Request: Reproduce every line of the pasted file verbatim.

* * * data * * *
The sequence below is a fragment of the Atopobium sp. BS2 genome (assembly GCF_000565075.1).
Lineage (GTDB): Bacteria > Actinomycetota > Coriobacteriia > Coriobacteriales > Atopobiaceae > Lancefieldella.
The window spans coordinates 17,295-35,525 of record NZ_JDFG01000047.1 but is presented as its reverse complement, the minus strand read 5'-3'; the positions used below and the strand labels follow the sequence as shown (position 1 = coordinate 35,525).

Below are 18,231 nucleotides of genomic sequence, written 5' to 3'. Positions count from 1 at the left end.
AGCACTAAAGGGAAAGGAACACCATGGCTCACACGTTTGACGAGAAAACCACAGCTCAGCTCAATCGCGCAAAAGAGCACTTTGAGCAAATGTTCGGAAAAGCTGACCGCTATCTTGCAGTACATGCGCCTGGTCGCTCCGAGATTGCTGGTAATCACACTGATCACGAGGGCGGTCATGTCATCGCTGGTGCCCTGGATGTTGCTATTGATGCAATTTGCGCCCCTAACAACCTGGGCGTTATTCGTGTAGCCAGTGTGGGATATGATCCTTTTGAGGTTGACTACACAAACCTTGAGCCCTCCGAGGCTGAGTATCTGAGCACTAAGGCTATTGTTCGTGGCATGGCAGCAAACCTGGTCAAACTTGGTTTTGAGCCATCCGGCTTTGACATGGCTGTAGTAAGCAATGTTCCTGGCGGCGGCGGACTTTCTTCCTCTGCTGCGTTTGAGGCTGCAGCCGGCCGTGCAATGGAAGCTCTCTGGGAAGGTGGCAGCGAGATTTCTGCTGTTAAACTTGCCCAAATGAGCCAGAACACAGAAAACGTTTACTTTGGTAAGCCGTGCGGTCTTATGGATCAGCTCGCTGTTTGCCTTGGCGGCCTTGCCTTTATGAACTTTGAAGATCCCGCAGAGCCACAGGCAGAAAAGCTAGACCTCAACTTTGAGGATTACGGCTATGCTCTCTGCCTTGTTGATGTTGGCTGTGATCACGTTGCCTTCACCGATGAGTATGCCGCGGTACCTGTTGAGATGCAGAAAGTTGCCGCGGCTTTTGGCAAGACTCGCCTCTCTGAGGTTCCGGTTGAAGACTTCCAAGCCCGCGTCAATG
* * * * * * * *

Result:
The sequence below is a fragment of the Atopobium sp. BS2 genome (assembly GCF_000565075.1).
Lineage (GTDB): Bacteria > Actinomycetota > Coriobacteriia > Coriobacteriales > Atopobiaceae > Lancefieldella.
The window spans coordinates 17,295-35,525 of record NZ_JDFG01000047.1 but is presented as its reverse complement, the minus strand read 5'-3'; the positions used below and the strand labels follow the sequence as shown (position 1 = coordinate 35,525).

Below are 18,231 nucleotides of genomic sequence, written 5' to 3'. Positions count from 1 at the left end.
AGCACTAAAGGGAAAGGAACACCATGGCTCACACGTTTGACGAGAAAACCACAGCTCAGCTCAATCGCGCAAAAGAGCACTTTGAGCAAATGTTCGGAAAAGCTGACCGCTATCTTGCAGTACATGCGCCTGGTCGCTCCGAGATTGCTGGTAATCACACTGATCACGAGGGCGGTCATGTCATCGCTGGTGCCCTGGATGTTGCTATTGATGCAATTTGCGCCCCTAACAACCTGGGCGTTATTCGTGTAGCCAGTGTGGGATATGATCCTTTTGAGGTTGACTACACAAACCTTGAGCCCTCCGAGGCTGAGTATCTGAGCACTAAGGCTATTGTTCGTGGCATGGCAGCAAACCTGGTCAAACTTGGTTTTGAGCCATCCGGCTTTGACATGGCTGTAGTAAGCAATGTTCCTGGCGGCGGCGGACTTTCTTCCTCTGCTGCGTTTGAGGCTGCAGCCGGCCGTGCAATGGAAGCTCTCTGGGAAGGTGGCAGCGAGATTTCTGCTGTTAAACTTGCCCAAATGAGCCAGAACACAGAAAACGTTTACTTTGGTAAGCCGTGCGGTCTTATGGATCAGCTCGCTGTTTGCCTTGGCGGCCTTGCCTTTATGAACTTTGAAGATCCCGCAGAGCCACAGGCAGAAAAGCTAGACCTCAACTTTGAGGATTACGGCTATGCTCTCTGCCTTGTTGATGTTGGCTGTGATCACGTTGCCTTCACCGATGAGTATGCCGCGGTACCTGTTGAGATGCAGAAAGTTGCCGCGGCTTTTGGCAAGACTCGCCTCTCTGAGGTTCCGGTTGAAGACTTCCAAGCCCGCGTCAATG